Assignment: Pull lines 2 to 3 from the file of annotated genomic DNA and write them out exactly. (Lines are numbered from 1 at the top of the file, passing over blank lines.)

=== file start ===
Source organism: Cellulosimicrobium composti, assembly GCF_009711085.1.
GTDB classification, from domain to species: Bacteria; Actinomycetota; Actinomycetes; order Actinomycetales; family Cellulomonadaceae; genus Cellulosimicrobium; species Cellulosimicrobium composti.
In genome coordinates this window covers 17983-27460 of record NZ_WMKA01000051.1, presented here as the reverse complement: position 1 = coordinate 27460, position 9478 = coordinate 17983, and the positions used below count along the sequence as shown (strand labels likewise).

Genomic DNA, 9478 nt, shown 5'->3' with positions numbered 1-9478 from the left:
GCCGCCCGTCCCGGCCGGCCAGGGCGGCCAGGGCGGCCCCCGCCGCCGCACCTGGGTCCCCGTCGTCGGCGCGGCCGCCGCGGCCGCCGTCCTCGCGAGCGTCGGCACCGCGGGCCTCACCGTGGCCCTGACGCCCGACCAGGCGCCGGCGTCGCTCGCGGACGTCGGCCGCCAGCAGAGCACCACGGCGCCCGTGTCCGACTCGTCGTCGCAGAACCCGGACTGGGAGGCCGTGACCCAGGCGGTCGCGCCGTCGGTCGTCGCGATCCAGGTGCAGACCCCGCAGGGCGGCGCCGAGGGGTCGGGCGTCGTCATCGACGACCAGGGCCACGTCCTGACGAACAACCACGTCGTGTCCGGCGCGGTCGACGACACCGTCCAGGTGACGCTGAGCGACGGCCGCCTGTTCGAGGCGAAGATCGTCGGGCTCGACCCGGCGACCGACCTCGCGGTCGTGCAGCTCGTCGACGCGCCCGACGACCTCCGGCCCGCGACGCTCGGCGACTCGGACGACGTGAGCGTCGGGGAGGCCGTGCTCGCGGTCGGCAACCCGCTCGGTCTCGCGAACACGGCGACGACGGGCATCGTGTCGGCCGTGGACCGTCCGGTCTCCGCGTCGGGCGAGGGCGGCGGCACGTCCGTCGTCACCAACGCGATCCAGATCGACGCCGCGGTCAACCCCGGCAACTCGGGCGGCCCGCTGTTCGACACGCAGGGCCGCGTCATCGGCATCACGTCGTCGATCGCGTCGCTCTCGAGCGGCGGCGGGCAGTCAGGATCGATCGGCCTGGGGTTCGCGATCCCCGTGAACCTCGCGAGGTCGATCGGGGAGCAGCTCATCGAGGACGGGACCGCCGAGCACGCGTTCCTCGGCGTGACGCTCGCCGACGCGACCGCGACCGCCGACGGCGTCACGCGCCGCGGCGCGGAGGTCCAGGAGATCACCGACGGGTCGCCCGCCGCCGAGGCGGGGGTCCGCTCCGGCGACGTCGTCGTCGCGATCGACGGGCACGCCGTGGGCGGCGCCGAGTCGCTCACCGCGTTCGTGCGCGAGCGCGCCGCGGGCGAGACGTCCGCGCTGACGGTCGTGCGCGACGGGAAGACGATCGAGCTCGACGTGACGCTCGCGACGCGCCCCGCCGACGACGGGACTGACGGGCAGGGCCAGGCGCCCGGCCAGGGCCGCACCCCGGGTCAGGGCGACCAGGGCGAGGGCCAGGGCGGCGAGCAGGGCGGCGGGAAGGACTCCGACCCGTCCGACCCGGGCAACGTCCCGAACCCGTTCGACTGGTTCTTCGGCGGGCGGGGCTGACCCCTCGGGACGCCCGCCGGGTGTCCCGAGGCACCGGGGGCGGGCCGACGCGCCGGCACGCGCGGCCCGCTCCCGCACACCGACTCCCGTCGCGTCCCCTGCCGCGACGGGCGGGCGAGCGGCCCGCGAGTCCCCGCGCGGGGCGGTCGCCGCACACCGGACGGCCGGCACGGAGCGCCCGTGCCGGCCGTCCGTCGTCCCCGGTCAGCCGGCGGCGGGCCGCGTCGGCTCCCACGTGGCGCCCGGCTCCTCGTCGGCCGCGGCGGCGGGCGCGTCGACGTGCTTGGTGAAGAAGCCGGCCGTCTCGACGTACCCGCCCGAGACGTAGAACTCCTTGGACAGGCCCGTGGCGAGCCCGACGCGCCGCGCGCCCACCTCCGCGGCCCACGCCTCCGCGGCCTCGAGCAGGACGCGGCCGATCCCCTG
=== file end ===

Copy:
GTDB classification, from domain to species: Bacteria; Actinomycetota; Actinomycetes; order Actinomycetales; family Cellulomonadaceae; genus Cellulosimicrobium; species Cellulosimicrobium composti.
In genome coordinates this window covers 17983-27460 of record NZ_WMKA01000051.1, presented here as the reverse complement: position 1 = coordinate 27460, position 9478 = coordinate 17983, and the positions used below count along the sequence as shown (strand labels likewise).